As city shutters short-term rentals, Airbnb listings remain

MARFA — The City of Marfa released a supplement to their local disaster declaration last Thursday, April 2, which, among other things, further regulates short- and long-term rentals within the city. Long-term rentals (longer than 30 days) can now only be advertised to essential personnel or to local residents of the tri-county area “in response to ‘Escape to Marfa during COVID-19’ advertisements by rental property owners,” the order says.

The original order, released on March 18, announced that “hotels, motels and short-term rentals will close to the public” as of Monday, March 23 — a change that would stay in place for at least seven days. City council then continued that order during a city meeting, keeping rentals closed unless needed by emergency workers, National Guard, active duty military or a handful of other exceptions.

Following the first announcement of closures, some short-term rentals pivoted to long-term in order to remain open, advertising in various places across Facebook, Airbnb and Craigslist. Local Airbnb and long-term rental location, The Lincoln, listed their short-term-turned-long-term rentals on Austin Craigslist on March 20. Entitled “ESCAPE TO MARFA!” the ad listed multiple units ranging from $1,400 to $2,500, and said it was “inviting those looking to get out of the big city to consider moving to Marfa for a while.” It remained listed until the day the city issued the supplemental order, April 2.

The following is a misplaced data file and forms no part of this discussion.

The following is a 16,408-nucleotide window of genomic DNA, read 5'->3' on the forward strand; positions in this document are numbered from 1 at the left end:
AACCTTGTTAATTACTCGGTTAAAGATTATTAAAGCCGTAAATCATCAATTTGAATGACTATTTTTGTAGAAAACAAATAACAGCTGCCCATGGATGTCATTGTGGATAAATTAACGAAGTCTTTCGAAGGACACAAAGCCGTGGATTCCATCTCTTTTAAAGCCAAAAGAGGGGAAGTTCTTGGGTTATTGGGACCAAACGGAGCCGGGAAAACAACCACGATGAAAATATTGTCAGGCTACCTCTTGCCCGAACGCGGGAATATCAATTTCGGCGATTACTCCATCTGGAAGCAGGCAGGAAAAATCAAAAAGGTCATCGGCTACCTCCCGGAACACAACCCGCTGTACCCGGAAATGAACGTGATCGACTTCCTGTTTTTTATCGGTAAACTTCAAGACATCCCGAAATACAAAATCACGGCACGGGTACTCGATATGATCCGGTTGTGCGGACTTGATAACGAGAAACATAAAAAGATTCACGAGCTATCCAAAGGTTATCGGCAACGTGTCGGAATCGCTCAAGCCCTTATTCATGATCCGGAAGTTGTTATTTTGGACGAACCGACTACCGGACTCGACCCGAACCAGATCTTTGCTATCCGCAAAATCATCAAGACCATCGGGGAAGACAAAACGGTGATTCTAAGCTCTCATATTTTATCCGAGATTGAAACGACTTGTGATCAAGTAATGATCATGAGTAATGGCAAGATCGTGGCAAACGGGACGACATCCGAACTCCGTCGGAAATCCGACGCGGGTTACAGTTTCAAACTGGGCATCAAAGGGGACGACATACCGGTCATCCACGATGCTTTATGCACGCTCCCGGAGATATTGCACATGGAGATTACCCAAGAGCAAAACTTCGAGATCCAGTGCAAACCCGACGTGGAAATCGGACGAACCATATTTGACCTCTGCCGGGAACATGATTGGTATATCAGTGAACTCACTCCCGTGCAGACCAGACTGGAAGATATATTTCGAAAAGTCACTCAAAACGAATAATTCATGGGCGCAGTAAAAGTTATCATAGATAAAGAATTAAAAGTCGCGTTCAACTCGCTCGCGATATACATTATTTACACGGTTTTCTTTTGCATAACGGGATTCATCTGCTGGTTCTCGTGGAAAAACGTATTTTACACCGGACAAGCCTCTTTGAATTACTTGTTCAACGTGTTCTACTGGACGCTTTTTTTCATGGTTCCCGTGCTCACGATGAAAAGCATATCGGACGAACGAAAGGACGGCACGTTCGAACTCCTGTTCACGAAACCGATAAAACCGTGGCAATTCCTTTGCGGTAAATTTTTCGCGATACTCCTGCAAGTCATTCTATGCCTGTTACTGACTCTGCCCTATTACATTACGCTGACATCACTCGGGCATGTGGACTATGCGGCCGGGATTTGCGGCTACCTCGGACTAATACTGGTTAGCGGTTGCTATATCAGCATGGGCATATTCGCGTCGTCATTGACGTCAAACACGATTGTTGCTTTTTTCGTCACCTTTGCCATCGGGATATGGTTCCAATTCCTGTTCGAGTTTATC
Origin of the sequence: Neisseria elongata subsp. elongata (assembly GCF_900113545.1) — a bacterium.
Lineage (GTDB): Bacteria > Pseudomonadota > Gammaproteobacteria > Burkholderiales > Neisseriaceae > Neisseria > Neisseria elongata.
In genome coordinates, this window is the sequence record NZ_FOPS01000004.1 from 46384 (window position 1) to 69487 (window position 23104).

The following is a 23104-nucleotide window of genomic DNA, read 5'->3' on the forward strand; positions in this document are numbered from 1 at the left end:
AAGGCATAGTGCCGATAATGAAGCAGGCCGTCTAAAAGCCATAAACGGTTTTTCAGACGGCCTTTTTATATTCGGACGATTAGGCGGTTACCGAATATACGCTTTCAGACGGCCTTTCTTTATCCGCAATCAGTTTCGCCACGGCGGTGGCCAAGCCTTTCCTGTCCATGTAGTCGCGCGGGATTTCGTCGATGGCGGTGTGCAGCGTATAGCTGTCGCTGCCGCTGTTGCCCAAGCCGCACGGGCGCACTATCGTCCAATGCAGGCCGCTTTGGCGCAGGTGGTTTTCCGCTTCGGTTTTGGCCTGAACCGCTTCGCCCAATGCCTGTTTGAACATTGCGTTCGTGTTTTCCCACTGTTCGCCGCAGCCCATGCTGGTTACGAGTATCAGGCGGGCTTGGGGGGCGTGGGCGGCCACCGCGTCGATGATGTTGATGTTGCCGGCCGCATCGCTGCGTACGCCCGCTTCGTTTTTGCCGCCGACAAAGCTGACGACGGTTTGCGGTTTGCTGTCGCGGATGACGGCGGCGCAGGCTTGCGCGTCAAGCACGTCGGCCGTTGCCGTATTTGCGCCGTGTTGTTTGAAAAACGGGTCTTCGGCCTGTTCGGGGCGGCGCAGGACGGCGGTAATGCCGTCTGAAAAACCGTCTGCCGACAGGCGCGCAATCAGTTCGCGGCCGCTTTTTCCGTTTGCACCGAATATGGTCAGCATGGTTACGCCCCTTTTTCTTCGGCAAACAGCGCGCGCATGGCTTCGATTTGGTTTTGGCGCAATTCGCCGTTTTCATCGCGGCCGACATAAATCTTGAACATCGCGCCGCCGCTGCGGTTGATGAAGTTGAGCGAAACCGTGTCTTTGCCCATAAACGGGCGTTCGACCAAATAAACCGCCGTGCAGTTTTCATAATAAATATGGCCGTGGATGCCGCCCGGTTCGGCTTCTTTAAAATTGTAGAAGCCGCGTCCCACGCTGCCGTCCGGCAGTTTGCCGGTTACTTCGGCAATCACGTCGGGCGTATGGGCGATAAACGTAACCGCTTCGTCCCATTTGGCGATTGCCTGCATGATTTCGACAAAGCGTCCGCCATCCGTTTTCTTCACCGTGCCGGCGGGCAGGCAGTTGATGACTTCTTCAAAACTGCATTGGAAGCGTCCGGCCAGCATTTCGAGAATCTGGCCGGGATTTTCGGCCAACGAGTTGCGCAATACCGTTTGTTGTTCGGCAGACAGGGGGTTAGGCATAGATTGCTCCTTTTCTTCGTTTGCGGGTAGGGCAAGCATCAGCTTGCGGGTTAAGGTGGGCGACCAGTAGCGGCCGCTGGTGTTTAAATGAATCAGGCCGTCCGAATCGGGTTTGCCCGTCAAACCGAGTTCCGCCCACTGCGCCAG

“Since the mandates started coming out, we have followed all of the city guidelines,” says Clark Childers, co-owner of The Lincoln. “We, like the restaurants, modified our business plan to figure out a way to survive while still keeping the community’s safety in mind,” Childers says of his and co-owner Adam Walton’s decisions with The Lincoln.

Through the supplemental order, the city is able to request a copy of a lease, a tenant’s driver’s license and documentation of local resident status or proof of essential personnel/business status. Failure to produce proof is punishable with an up to $1,000 fine or a jail term that does not exceed 180 days.

Any advertisements of long- or short-term rentals within the city are required to contain specific language “in all caps” that state that during the COVID-19 pandemic, the property is only permitted to be rented to permanent residents of the tri-county area and to essential personnel.